Washington Heights Academy
Cohesion and collaboration lead to a strong school culture
Very limited openings for kindergarten, DOE Quality Review says more stimulation needed for top achievers
Washington Heights Academy is a small, child-centered school dedicated to the notion that active parent involvement is a key to success. Founded by parents in 2004, it is open to children from across District 6. Demand for seats is high, especially for kindergarten. Sibling preference and a full-day pre-kindergarten program filled to the brim with 54 children means that competition for kindergarten seats is fierce.
Following a period of transition after it first opened, Washington Heights Academy has stabilized and thrived under the leadership of Principal Renzo Martinez, who joined the school in 2011. Lynne Herndon, a founding parent and the schools ELL coordinator, credits the schools success to one of its sustaining principles: A successful learning environment places relationships among teachers, students, families and other community members at its center. There is a long-standing dedicated staff with limited turnover. Assistant Principal Mercedes Diaz, has been at the school from the very beginning, as have a number of teachers.
The school is expanding to include a middle school, beginning with two 6th-grade classes in September 2014. Also that same fall, the pre-k program is set to undergo changes in tandem with the citywide expanded pre-k program. The school's 72 half-day seats will be converted to three full-day classes for a total of 54 seats.
The building is spacious and well-equipped for the changes. There are designated technology and science labs, a large library, an art and music room and a gym that can be converted to an auditorium. Classrooms are all bright and well-organized, and each has a SMART board and two computers. All classrooms, even in the upper grade, have a rug area for class meetings and a classroom library. Class size ranges from 25 to 30 students.
On the day of our visit, teachers, administrators and staff were friendly and upbeat with each other and with students. Students were engaged in productive and interactive learning in each classroom we visited; and we saw teachers across grade levels working together in common planning periods. Students receiving pull-out support services and ELL follow the same curricular track as their general education peers. The Department of Educations Quality Review, while praising the school overall, suggested that staff could find more ways to stimulate top achievers. Herndon said this is something the school tries to address.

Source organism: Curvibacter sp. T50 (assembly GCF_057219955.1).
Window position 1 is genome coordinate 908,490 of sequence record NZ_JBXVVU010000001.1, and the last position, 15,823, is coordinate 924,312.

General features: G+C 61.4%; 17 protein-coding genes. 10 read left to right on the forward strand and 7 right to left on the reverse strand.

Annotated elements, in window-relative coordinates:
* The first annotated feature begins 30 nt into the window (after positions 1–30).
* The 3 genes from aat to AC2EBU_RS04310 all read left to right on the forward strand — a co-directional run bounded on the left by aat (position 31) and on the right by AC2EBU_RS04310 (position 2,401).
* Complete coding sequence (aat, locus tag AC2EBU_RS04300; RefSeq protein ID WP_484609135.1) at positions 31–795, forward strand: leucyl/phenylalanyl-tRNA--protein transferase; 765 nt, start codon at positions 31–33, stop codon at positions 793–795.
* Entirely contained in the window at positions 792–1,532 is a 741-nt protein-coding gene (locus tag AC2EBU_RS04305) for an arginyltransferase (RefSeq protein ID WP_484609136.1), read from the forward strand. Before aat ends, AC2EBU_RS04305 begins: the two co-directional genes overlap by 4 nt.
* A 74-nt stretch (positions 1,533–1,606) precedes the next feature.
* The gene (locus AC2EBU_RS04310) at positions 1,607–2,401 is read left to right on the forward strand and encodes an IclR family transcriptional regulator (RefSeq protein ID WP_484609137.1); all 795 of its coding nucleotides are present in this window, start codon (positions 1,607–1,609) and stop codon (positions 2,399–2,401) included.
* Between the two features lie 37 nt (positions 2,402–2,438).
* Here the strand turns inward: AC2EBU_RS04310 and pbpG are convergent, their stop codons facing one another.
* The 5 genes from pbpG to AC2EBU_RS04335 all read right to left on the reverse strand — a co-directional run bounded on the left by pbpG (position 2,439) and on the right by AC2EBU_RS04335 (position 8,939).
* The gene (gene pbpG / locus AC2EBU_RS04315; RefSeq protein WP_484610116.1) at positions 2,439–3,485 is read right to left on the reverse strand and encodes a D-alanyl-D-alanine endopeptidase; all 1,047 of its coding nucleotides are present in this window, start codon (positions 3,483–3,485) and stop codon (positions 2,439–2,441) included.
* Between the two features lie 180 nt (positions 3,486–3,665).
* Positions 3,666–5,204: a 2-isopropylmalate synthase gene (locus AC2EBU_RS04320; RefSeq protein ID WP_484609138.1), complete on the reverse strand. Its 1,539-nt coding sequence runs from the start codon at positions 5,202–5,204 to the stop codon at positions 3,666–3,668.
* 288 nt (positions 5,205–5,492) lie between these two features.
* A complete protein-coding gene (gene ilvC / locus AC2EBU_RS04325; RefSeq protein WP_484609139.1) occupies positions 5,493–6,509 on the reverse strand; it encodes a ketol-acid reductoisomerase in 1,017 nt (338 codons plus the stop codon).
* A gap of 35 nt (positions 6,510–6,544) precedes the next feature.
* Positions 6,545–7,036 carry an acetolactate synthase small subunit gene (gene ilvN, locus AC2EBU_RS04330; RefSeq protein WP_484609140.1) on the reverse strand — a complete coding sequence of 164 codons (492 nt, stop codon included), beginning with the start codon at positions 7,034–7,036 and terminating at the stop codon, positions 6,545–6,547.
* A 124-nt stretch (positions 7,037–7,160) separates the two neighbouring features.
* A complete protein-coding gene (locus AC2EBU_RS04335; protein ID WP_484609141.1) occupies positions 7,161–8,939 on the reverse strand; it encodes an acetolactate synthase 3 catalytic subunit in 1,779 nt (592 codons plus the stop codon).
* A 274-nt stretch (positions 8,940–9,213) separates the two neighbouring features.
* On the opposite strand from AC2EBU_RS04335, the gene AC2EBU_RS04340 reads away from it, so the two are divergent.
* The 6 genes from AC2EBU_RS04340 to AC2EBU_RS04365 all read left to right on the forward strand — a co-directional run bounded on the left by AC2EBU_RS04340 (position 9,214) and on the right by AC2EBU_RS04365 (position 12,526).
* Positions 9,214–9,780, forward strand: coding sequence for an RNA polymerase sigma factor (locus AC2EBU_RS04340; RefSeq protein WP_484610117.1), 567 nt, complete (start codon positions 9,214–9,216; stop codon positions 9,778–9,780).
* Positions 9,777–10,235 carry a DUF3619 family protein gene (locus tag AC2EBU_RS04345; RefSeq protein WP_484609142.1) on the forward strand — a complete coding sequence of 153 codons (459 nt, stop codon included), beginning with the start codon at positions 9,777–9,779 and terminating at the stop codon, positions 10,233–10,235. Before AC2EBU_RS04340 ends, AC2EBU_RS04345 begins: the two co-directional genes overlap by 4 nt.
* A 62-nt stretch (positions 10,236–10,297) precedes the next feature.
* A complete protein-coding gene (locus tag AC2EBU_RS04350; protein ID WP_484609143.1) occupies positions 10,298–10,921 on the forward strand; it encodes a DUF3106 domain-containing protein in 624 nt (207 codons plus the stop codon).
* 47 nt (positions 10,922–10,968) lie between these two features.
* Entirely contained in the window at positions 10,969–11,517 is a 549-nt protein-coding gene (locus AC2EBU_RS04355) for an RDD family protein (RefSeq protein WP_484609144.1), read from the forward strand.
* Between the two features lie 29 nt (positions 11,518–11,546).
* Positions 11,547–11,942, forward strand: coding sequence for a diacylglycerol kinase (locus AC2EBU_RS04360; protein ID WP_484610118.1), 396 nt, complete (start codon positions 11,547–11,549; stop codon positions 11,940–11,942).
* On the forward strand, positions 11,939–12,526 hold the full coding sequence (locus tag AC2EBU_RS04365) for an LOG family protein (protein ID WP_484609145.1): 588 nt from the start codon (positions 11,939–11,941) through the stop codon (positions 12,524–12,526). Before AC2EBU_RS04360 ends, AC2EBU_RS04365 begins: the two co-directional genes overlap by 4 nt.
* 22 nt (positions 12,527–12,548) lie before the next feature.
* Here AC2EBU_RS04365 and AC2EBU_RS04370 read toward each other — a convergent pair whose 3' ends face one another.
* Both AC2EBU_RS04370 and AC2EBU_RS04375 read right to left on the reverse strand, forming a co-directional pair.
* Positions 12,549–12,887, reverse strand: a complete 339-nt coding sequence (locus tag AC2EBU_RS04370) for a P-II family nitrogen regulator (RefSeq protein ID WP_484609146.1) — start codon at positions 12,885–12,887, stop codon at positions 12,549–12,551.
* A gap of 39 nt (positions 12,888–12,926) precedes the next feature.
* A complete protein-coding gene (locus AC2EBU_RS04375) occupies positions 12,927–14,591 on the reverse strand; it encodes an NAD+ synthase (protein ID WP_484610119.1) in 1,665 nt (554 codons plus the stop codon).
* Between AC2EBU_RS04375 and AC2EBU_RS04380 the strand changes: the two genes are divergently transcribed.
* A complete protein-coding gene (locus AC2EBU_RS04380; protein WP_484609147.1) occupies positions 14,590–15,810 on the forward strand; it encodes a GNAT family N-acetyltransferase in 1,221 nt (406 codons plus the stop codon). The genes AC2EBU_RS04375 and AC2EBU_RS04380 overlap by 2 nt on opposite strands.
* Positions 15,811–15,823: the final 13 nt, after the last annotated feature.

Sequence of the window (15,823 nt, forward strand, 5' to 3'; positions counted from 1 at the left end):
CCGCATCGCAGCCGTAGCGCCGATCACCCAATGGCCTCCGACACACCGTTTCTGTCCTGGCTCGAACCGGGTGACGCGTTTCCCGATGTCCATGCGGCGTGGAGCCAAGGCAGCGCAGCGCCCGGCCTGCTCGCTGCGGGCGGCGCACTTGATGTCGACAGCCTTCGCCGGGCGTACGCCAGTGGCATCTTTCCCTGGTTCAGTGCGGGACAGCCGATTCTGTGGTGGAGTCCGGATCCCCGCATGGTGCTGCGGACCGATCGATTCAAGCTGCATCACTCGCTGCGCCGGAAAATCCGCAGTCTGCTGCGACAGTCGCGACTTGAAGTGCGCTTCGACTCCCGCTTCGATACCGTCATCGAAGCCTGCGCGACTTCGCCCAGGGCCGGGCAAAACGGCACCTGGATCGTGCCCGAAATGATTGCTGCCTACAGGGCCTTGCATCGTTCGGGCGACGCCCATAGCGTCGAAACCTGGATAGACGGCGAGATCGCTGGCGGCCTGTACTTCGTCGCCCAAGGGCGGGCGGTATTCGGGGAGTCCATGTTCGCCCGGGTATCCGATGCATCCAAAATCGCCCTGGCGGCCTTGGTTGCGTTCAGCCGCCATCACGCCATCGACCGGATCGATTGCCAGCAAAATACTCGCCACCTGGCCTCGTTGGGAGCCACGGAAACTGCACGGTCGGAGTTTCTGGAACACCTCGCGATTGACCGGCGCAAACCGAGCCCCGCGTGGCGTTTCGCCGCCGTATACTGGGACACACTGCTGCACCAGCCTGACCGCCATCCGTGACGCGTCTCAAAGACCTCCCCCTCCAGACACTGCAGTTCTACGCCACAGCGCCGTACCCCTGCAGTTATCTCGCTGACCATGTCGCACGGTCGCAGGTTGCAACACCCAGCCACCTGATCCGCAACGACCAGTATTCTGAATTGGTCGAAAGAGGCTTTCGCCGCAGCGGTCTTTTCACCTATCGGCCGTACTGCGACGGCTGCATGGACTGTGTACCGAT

All students receive visual arts, music, and physical education and movement classes during the school day. Younger students have access to a small playground and there is a play yard for older classes. When we visited, the weather-precluded students from outside recess, but children were happily engaged in well-run, adult-led physical activities in the gym.
Parent and family involvement remains active and strong and is central to the mission of Washington Heights Academy. Parent Teacher Association members on campus were eager to share with us the efforts they have undertaken to welcome all parents. This year children wrote letters to their parents explaining the importance of family participation in their school activities, an idea conceived by PTA Co-President Sorelys Irizarry. As WHA expands to include middle school, the school administration hopes to maintain its strong level of parent involvement throughout those formative years.
In addition to a focus on strong academics and social-emotional growth, the school cultivates community partnerships for added enrichment. The New York Cares School Success Initiative provides two full-time Americacorp liaisons who help develop in-school programming including Saturday Academy tutoring services and a recreation program including cooking, arts and sports. They also offer an adult ESL program, math games and robotics.
A partnership with the YMHA provides literacy volunteers that work with 1st and 2nd grade. Yeshiva University students provide science enrichment during the day in nine-week sessions. After school offerings also include a playwriting program, an adult and child cooking program, track and field through the NY Roadrunners club and a 60-kid community chorus through Young People's Chorus. Inwood Community Services runs an after school, summer and school break program with between 20 and 30 free spaces available per grade (about 130 total spaces) for students.
Special education: Twenty percent of the student population is classified as ELL students and five percent of students have an IEP. Speech, occupational therapy and physical therapy are available as pull-out services. The school has two SETSS teachers.
Admissions: District wide school of choice, priority to siblings and then to pre-k students. Pre-k expanded to three full-day classes for a total of 54 seats starting in fall 2014.(Sharon McCann-Doyle, February 2014)